Want To Be A Personal Trainer? Here's 5 Skills You'll Need That Have Nothing to do With Fitness
by Yvette McKenzie
Posted: September 28, 2015
So you want to be a personal trainer? You’re interested in health and fitness, you love to exercise and have a good understanding of nutrition.
But while you can learn training techniques and exercise fundamentals, there is much more to personal training than exercise. In fact, some of the skills you will need have nothing to do with exercise at all.
Claudia Purley, has been a qualified PT for two years. She says that it is vital to have strong communication skills when you become a personal trainer. And she doesn’t just mean that you ‘talk the talk,’ you need to have great written communication skills too.
“When you’ve written down someone’s personal fitness plan they need to be able to read it and understand it,” she says.
Purley notes that it is vital that you can explain how to do different exercises. “This means that you can tell your client how to do an exercise, what muscles you’re working and what the benefits are,” she says.
On top of this, if you are arranging session times, giving advice or providing support you need to be clear and concise.
Active listening skills
An important component of communicating with clients is active listening. This means that during sessions you are focused on what you client is telling you.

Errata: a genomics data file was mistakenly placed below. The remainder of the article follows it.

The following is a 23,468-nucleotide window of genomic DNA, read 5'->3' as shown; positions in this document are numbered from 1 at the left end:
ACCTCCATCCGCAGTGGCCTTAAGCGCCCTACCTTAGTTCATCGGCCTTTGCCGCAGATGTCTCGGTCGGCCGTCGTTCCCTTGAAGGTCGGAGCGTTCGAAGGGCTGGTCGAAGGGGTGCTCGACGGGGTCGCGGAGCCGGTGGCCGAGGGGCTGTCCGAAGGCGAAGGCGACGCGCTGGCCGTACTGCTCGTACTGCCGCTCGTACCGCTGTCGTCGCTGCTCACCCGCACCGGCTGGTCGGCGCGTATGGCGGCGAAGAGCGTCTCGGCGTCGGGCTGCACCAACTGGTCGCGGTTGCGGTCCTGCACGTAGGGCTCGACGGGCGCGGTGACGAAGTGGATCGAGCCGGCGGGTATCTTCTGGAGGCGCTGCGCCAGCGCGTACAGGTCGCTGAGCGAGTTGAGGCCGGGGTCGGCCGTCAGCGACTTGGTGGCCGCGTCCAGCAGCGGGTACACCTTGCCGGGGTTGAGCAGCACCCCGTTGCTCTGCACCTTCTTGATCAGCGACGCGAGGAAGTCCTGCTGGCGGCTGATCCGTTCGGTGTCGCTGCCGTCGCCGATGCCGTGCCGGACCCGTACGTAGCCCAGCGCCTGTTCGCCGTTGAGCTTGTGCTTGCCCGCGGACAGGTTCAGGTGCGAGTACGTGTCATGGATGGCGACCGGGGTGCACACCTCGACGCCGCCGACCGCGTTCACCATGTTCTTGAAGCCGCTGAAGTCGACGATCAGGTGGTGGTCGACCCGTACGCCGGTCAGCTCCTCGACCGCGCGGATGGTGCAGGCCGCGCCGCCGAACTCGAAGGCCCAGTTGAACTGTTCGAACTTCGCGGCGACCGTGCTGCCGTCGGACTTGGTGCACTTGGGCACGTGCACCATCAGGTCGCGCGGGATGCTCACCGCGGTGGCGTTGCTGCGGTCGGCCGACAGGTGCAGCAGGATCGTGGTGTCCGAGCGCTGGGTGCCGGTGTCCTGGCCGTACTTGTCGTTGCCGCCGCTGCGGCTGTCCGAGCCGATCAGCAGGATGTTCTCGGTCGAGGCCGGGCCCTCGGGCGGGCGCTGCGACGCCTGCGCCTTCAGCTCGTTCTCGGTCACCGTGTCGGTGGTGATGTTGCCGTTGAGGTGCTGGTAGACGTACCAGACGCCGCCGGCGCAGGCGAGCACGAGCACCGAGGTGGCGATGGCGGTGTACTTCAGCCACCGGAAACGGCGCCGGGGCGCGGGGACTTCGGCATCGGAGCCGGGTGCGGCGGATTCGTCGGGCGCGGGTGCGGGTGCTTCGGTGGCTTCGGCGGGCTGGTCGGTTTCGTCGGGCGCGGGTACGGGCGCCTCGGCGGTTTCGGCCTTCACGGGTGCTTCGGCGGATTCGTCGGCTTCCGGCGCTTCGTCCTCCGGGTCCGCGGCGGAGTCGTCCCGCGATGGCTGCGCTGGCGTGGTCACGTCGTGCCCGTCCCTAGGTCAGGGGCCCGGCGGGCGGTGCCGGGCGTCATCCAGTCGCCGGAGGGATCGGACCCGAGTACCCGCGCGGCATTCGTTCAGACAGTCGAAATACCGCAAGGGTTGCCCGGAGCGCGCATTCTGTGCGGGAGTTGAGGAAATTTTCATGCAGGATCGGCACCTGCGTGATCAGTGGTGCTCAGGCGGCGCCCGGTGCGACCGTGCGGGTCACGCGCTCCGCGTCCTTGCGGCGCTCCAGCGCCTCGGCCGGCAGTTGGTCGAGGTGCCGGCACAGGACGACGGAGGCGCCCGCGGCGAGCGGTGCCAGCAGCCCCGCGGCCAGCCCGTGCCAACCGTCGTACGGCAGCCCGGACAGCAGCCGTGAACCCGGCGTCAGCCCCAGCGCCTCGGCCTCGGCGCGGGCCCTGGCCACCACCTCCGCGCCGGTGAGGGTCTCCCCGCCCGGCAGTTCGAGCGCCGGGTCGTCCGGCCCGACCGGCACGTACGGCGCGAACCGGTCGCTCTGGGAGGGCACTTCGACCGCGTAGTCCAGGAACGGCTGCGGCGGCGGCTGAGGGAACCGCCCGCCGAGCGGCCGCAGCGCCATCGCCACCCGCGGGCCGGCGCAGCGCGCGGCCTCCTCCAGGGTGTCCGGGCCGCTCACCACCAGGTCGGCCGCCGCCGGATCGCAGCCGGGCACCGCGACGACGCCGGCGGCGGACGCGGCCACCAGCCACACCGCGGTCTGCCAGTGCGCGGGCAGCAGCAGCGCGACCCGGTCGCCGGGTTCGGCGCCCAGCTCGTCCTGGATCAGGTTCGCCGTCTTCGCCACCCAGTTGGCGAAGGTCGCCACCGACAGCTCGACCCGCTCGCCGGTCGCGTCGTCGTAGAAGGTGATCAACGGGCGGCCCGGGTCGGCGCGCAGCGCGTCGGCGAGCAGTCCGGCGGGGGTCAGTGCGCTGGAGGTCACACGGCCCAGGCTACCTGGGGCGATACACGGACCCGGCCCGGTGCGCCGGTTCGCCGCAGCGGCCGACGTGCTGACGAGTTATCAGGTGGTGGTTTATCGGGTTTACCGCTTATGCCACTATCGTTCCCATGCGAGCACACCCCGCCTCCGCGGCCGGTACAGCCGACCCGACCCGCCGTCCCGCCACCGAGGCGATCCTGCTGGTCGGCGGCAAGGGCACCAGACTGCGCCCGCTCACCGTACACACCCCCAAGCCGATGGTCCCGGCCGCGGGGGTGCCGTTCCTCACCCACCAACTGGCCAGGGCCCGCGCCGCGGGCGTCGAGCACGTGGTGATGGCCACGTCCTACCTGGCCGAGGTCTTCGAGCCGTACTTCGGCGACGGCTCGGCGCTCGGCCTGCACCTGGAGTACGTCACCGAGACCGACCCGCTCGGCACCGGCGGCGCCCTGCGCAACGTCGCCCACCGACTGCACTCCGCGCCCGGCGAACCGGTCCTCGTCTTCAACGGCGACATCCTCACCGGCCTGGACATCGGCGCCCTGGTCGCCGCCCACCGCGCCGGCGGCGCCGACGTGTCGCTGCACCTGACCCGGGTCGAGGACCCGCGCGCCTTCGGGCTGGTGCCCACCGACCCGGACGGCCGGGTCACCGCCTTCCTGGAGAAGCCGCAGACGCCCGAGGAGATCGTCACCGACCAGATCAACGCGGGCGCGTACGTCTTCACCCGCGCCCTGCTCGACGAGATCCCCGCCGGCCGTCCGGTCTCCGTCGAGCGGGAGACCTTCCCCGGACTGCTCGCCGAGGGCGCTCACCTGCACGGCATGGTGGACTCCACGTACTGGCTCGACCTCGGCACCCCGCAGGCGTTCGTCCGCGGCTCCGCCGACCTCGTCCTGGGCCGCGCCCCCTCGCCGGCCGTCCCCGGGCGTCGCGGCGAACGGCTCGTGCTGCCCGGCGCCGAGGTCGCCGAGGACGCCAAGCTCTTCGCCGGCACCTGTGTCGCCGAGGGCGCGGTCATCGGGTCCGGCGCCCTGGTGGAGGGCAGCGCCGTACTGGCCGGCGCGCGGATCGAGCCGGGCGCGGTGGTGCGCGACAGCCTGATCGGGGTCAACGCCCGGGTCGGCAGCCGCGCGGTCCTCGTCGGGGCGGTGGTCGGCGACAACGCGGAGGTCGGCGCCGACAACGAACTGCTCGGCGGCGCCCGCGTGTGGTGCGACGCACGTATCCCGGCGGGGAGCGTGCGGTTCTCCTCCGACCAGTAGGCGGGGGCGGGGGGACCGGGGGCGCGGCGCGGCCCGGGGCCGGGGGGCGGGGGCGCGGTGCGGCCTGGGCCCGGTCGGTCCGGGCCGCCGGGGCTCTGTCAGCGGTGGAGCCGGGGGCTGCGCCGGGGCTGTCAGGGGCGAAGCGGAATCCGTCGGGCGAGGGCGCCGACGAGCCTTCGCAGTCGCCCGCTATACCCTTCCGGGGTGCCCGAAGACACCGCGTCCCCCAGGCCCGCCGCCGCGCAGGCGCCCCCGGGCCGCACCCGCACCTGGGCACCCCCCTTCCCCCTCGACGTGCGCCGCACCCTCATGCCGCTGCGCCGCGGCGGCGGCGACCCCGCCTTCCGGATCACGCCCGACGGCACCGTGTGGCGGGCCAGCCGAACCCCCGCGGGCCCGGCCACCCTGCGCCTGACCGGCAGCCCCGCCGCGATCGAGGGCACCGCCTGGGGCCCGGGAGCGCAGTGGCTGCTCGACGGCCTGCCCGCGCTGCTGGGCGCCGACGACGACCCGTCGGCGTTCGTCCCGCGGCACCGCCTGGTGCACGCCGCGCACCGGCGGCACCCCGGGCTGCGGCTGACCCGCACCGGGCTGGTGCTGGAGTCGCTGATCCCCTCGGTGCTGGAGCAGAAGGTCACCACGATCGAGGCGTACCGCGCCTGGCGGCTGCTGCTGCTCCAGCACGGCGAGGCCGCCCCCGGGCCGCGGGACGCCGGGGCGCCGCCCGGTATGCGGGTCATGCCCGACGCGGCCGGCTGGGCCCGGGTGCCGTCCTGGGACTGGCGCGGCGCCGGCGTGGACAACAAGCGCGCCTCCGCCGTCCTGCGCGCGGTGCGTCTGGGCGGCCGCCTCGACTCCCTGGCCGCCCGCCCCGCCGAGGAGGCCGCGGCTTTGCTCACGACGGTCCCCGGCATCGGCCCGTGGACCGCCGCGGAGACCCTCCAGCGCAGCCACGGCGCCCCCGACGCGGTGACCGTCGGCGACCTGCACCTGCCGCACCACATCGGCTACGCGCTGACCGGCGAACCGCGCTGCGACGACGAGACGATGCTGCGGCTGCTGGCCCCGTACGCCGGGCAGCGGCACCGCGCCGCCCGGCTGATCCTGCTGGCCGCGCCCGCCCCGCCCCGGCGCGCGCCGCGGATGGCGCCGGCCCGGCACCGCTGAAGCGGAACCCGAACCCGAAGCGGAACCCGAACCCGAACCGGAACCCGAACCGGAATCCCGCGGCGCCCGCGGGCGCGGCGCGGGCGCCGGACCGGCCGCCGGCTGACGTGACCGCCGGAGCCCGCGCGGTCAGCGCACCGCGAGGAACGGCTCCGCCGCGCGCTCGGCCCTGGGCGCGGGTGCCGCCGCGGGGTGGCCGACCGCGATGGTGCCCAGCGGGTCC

“You need to listen intently so that you can understand your clients goals and create a bespoke program for them. Everyone is so different, so in order to thoroughly understand your client, you need to listen.”
When you become a personal trainer you will be working with lots of different clients. This means that you need to be exceptionally well organised. “You have such a massive turnover of clients in a day, and as people tend to want to train either before or after work a personal trainer’s day can be very long,” says Purley.
She continues: “You can’t just keep smashing out the same routine, so you need to been very organised in order to keep on top of who you are seeing next and what their needs are.”
Purley says that she keeps extensive notes on each client to help her stay organised.
Being able to keep your clients motivated is incredibly important when you become a personal trainer. This means that you need to understand a range of intrinsic and extrinsic motivators, so that you can gauge what sort of encouragement your client needs.
On top of this, as Purley notes, being able to motivate a client is key, but teaching clients how to motivate themselves is important too. “You want your clients to be able to train independently, so you need to show them how to keep up the good work when you’re not around.”
Although many personal trainers work in gyms, being able to promote your self as a proficient trainer is a very important skill. “You need to push yourself to walk around the gym and promote yourself. You could interact with gym members and give them tips, or you could organise an event such as a fun run,” suggests Purley.
For many trainers, the best type of promotion is having satisfied clients. “If you are always thinking of your client and making the session all about them, listening to them, trying to understand them then you’ll definitely be on the right track,” says Purley.
“The best trainers are the ones that genuinely want to do the best they can for their clients.”
Check out our Interviews with Fitness Experts for more information about working in the fitness industry.
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